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Sudan military leader says ties with Israel ‘may eventually take a natural form’

Abdel Fattah al-Burhan, who led October coup, says normalization was ‘necessary to return Sudan to the international community’

Sudan's top army general Abdel Fattah al-Burhan holds a press conference at the General Command of the Armed Forces in Khartoum on October 26, 2021. (Ashraf Shazly/AFP)
Sudan's top army general Abdel Fattah al-Burhan holds a press conference at the General Command of the Armed Forces in Khartoum on October 26, 2021. (Ashraf Shazly/AFP)

Sudan’s top general, Abdel Fattah al-Burhan, has said that “Sudan’s relationship with Israel may eventually take a natural form.”

In an interview with the Al Arabiya network published Friday, al-Burhan added that normalization with Israel was “necessary to return Sudan to the international community.”

A key motivator in Sudan’s decision to normalize ties with Israel last year was then-US President Donald Trump’s decision to remove Khartoum from the State Department’s blacklist of state terror sponsors

Al-Burhan seized power and detained Prime Minister Abdalla Hamdok on October 25, but after international condemnation and mass protests he reinstated the premier nearly a month later, in a deal that many in the pro-democracy movement oppose.

Anti-coup protests have been repeatedly held in Khartoum and other cities around the country to demand that the armed forces stay out of government. Sudanese security forces have cracked down on the rallies and have killed dozens protesters

Al-Burhan told Al Arabiya that the deal with Hamdok “was a real beginning of a transitional period in the country,” claiming that “many of the tasks of the transitional period have not been accomplished by political forces.”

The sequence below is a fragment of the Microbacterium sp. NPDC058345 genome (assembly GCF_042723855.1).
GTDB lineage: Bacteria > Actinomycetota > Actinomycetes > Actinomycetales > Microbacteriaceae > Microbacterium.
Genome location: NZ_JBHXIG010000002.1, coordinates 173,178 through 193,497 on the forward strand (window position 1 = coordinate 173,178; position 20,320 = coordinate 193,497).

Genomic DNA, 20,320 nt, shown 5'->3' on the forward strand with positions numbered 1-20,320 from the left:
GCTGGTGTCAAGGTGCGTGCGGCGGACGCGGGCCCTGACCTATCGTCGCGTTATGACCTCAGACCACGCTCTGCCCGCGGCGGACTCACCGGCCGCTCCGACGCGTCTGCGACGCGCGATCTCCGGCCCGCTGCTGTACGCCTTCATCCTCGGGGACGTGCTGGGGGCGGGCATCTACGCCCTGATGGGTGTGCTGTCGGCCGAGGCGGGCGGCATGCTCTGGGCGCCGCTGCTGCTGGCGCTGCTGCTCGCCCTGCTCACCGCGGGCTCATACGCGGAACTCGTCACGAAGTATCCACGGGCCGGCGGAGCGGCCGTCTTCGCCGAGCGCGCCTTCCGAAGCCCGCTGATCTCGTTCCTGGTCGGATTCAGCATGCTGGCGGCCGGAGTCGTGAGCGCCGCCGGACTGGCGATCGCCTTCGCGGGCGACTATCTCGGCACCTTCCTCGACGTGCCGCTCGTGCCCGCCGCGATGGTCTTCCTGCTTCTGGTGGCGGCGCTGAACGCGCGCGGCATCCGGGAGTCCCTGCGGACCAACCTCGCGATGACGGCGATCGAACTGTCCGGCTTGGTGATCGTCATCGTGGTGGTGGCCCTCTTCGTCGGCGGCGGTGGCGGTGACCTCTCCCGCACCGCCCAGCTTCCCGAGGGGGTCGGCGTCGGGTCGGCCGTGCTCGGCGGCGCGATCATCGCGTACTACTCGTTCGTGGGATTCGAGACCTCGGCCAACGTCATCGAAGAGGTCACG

He asserted that “the entire Sudanese people support our decisions, and some elites reject them.”

And he maintained that he did not seek to lead the country and would not run for the Sudanese presidency, saying: “I have a specific mission that I am committed to before the people and the army, which is to complete the transitional period. I will not run for the presidency even if I am asked to do so. My mission ends with the end of the transitional period.”

Sudanese Gen. Abdel Fattah al-Burhan speaks during a press conference at the General Command of the Armed Forces in Khartoum, on October 26, 2021. (Ashraf Shazly/AFP)

On the subject of slain protesters, the general said peaceful demonstration was “a right guaranteed to all,” that fatalities were “unacceptable, and we will hold those involved accountable.”

Last month the Israeli Walla news site reported that an Israeli delegation visited Sudan after the coup, meeting with military leaders in order to gain a better impression of the volatile situation in the north African country and how it might impact efforts to finalize an agreement to normalize diplomatic ties.

The delegation, which likely included representatives from the Mossad spy agency, met with Abdel Rahim Hamdan Dagalo, a prominent general in the Rapid Support Forces, a Sudanese paramilitary force that took part in the coup, Walla reported.

Sudanese protesters call for a civilian government during demonstrations near the presidential palace in Khartoum, Sudan, November 30, 2021. (AP Photo/Marwan Ali)

It was the military, not the civilian leadership, in Sudan that played a more active role in advancing normalization with Israel last year. Burhan had been the more prominent player leading normalization efforts in Israel.

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